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Curious Facts About Albert Einstein's Life That You' Didn't Know (20 pics)

Posted in Random » Interesting   16 Mar 2016   / 4690 views

Born on March 14, 1879, Albert Einstein would have been 137 years old today. What better way to celebrate than by gaining knowledge about the genius himself?

When Einstein was born, the back of his head was apparently so huge that his family worried something was wrong with him. however in the first few weeks it shaped out to be more normal-looking.

Despite what everyone thinks, Einstein never failed math. He was once shown an article describing his ‘failures,’ and he laughed and said, “I’ve never failed in mathematics. Before I was 15 I had mastered differential and integral calculus.”

Liersel Einstein was the first child of Albert and his first wife, Mileve Maric. However, the weird thing is that there’s no official record of her except in letters between Einstein and Maric. She’s believed to have been born with mental disabilities and in the last letter written about her in 1903, Einstein writes, “As what is the child registered? We must take precautions that problems don’t arise for her later.” This suggests that they were planning on giving her up for adoption.

While married to Mileva, he gave her a list of rules to follow. Included on the list was that she had to make 3 meals for his a day, to stop talking when he asked her to, and to expect no intimacy from him.

While Einstein was still married to Mileva, he began dating his first cousin, Elsa. He divorced Mileva 7 years after he began a relationship with Elsa, and the two married in 1919.

He didn’t win the Nobel prize for his most famous work on the theory of relativity, but instead for “services to Theoretical Physics, and especially for his discovery of the law of the photoelectric effect.”

However, all of that money went to a savings account for his sons Hans and Eduard, as was decreed in his divorce settlement from his first wife.

In the letters that he wrote to Elsa, Einstein regularly acknowledged extramarital affairs, saying that his girlfriends “showered him with unwanted affection.”

Einstein declined the presidency of Israel in 1952, saying “I am deeply moved by the offer from our State of Israel, and at once saddened and ashamed that I cannot accept it. All my life I have dealt with objective matters, hence I lack both the natural aptitude and the experience to deal properly with people and to exercise official functions.”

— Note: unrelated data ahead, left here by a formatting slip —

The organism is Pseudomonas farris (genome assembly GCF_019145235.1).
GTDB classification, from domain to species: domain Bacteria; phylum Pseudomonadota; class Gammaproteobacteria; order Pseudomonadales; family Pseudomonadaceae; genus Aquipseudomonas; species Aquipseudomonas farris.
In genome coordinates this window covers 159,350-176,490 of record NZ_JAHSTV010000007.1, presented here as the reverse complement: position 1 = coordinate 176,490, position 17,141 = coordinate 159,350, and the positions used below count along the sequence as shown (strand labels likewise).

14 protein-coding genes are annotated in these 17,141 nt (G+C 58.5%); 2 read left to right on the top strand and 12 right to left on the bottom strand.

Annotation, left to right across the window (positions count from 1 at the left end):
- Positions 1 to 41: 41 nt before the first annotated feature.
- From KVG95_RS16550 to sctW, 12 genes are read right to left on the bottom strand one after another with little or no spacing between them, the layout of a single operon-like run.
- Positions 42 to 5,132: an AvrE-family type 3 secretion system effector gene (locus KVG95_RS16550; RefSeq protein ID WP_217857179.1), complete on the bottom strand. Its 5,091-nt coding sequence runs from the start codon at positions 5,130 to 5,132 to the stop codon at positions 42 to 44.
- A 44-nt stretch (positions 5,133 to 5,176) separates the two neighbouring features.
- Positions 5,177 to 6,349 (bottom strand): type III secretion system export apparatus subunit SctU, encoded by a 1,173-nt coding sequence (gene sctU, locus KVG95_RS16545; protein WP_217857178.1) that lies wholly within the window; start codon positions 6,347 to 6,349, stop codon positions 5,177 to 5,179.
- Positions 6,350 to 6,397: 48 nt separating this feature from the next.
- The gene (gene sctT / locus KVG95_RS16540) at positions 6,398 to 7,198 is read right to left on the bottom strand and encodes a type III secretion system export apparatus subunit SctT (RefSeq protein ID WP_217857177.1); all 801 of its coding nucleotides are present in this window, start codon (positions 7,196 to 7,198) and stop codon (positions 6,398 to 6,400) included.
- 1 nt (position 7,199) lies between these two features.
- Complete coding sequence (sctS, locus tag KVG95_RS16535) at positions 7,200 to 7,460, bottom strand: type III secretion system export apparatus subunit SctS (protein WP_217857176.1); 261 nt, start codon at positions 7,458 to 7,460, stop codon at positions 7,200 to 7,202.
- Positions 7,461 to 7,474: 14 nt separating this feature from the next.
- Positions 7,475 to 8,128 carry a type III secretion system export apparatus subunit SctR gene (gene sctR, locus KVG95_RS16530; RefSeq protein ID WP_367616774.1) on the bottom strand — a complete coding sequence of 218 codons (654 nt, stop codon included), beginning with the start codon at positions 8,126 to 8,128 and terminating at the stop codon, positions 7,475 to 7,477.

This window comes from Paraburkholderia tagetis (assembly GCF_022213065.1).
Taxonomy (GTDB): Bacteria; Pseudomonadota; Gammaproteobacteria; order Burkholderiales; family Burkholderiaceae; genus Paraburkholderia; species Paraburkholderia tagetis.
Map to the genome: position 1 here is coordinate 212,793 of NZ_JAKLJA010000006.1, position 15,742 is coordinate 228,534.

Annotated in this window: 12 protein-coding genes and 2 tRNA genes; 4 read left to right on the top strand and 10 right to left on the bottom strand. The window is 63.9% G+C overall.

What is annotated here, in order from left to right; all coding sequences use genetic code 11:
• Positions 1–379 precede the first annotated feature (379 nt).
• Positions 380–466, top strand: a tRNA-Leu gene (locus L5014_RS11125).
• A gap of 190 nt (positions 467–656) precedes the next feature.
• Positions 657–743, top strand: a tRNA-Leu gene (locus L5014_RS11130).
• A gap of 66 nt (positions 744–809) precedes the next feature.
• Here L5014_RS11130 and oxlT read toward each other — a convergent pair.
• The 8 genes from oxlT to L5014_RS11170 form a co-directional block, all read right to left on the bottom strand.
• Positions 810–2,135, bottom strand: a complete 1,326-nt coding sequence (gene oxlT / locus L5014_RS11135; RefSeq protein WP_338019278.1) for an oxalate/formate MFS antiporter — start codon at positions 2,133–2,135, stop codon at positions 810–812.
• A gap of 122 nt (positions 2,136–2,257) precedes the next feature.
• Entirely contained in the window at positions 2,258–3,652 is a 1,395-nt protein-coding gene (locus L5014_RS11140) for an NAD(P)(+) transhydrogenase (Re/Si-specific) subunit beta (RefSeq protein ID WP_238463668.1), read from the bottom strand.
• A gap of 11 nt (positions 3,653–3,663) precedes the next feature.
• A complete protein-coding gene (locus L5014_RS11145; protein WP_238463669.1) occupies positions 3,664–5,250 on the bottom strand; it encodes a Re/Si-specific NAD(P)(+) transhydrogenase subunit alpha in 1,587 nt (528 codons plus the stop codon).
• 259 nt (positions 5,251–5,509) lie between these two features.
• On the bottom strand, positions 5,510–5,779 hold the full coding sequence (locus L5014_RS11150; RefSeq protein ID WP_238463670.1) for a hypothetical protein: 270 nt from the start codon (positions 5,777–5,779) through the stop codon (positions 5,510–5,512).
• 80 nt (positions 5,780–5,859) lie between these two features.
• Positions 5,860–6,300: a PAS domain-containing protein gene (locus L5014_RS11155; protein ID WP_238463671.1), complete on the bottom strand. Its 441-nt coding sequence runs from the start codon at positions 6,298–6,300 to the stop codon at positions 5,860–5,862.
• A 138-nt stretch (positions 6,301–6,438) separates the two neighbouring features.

Instead of finding things out in the lab, Einstein’s greatest breakthroughs came to him from visuals in his head. They were called Gedankenexperiment,, or thought experiments. The theory of relativity stemmed from his picture in his mind of what it would be like to ride alongside a light beam.

Galileo Galilei was Einstein’s favorite scientist.

He said, “All knowledge of reality starts from experience and ends in it. Propositions arrived at by purely logical means are completely empty as regards reality. Because Galileo saw this, and particularly because he drummed it into the scientific world, he is the father of modern physics—indeed, of modern science altogether.”

“God does not play dice with the universe” is one of Einstein’s most famous quotes, and also the most misinterpreted. Because he referred to God, people think he was religious. In reality, he was simply using God as a metaphor.

Plus, when he said “does not play with dice,” Einstein was referring to the unpredictable nature of subatomic particles in quantum physics. So, basically he meant to outline how weird quantum mechanics is as a theory.

Working against racism in America, Einstein called segregation a “disease of white people” when he spoke at Lincoln University in 1946.

Einstein never had a car of his own, perhaps because he never learned how to drive.

The movie makeup artist who created Yoda, Stuart Freeborn, modeled the character’s face form his own but also added wrinkles inspired by Einstein to give him the look of wisdom and intelligence.

On April 17th, 1955, Einstein experiences an abdominal aortic aneurysm, which led to internal bleeding. When he was offered surgery, he said, “I want to go when I want. It is tasteless to prolong life artificially. I have done my share, it is time to go. I will do it elegantly.”

Early the next morning, Einstein had died, and his brain was actually stolen. Dr. Thomas Stolz Harvey carried out the autopsy, but no paperwork was ever found assigning him to the procedure. He removed Einstein’s brain, despite his final wishes to be cremated with his brain intact, and kept it for himself.

The doctor who stole his brain also happened to steal his eyes, and he gave them to Einstein’s eye doctor, Henry Abrams. They are still in a New York City safety deposit box to this day.

Despite his success in science, it wasn’t his main passion. Einstein never traveled without his violin and once said, “Life without playing music is inconceivable for me. I live my daydreams in music. I see my life in terms of music. I get most joy in life out of music.”


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